This condition often happens in lawns that have become old or where the soil is poor and natural healthy bacteria cannot work efficiently, the soil becomes dry and virtually dead with little or no active micro-organisms.
Hydrophobic conditions are caused by a white, waxy mycelium fungus in the soil which prevents any water from penetrating.
In some cases, the issue can be resolved by heavily hollow-tining the dry patches and applying a soil wetting agent, mixed with a fungicide. This process helps to break down the surface compaction of the soil so that it can absorb water and recover.
It may take repetitive treatments of wetting agent at monthly intervals to be successful, but in the worst cases, where treatment is likely to be unsuccessful, it will be necessary to remove the affected soil and replace it.
We need healthy soils to grow good grass , and that is where the benefits of cultural treatments such as our Symbio Bio treatments in the summer help by adding soil fungi and bacteria to keep the soil healthy.
Aeration and top dressing are so beneficial, but conditions must be right – its too dry for aeration on a large scale now – but it is the perfect time for focussing on those patches and giving them the specialist care they need.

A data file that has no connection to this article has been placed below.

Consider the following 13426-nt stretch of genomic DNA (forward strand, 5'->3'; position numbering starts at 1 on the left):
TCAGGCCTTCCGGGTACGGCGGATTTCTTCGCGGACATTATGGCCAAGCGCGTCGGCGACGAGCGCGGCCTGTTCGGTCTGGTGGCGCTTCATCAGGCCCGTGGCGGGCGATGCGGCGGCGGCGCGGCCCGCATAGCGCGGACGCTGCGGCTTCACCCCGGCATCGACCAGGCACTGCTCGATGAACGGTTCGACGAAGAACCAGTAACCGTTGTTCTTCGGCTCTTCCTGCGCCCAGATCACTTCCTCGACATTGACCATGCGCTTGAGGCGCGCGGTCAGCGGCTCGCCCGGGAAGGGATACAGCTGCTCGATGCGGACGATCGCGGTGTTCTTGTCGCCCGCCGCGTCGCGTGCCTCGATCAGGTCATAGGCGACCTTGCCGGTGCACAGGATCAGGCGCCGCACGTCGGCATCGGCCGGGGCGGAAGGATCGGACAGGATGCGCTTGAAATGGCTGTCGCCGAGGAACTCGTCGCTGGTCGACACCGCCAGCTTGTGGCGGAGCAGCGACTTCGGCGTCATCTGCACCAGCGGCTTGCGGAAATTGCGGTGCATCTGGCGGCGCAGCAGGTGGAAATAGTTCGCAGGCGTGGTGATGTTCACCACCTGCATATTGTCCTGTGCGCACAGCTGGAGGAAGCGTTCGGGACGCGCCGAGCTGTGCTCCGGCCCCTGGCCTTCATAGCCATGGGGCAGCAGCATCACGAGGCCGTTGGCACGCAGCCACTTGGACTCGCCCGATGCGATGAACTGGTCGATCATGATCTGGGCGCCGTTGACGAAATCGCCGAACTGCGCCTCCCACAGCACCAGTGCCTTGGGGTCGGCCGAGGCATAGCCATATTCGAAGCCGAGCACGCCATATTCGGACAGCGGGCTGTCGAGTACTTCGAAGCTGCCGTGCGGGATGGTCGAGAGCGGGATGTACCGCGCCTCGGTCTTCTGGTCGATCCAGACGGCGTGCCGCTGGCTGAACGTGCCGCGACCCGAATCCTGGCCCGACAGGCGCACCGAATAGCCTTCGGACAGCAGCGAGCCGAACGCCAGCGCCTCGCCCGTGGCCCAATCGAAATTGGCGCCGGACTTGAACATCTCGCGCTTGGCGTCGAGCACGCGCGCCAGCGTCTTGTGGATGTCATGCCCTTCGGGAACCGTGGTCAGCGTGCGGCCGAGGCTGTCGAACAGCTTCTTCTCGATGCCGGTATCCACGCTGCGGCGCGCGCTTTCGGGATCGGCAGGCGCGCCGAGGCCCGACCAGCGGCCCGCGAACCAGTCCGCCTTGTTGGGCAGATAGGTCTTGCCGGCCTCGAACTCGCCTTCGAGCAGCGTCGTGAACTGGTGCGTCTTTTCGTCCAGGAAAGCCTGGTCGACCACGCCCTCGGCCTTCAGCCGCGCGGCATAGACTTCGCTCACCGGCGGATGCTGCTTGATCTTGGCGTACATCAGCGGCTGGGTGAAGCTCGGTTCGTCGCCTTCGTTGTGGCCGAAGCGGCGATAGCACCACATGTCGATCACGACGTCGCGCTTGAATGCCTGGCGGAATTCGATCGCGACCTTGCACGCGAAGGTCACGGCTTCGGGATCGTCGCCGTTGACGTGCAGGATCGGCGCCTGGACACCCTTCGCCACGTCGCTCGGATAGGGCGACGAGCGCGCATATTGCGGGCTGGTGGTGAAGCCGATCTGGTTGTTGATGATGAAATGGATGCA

Just a quick catch up – this years weather is rather unusual and not helpful for lawns
- February saw the end of the very wet winter – it was almost as if suddenly the tap was turned off.
- March saw a little bit of rain , approximately 1 inch which was spread over the month in small amounts little and often .
- April nothing in the way of rain – so much for April showers , it has been colder than March with the chilling winds although it has improved in the last few days.
- The outlook is not much better with no rain forecast for early May.
- These winds have also increased evaporation and dried the soil out and you can see areas of lawns that are susceptible to drying out starting to look pale.
- We have also had a lot more frosts this month than I can remember for a long time and so many magnolias in full bloom have been hit – it has also kept soil temperatures down which is not helpful where grass seed has been sown and trying to germinate .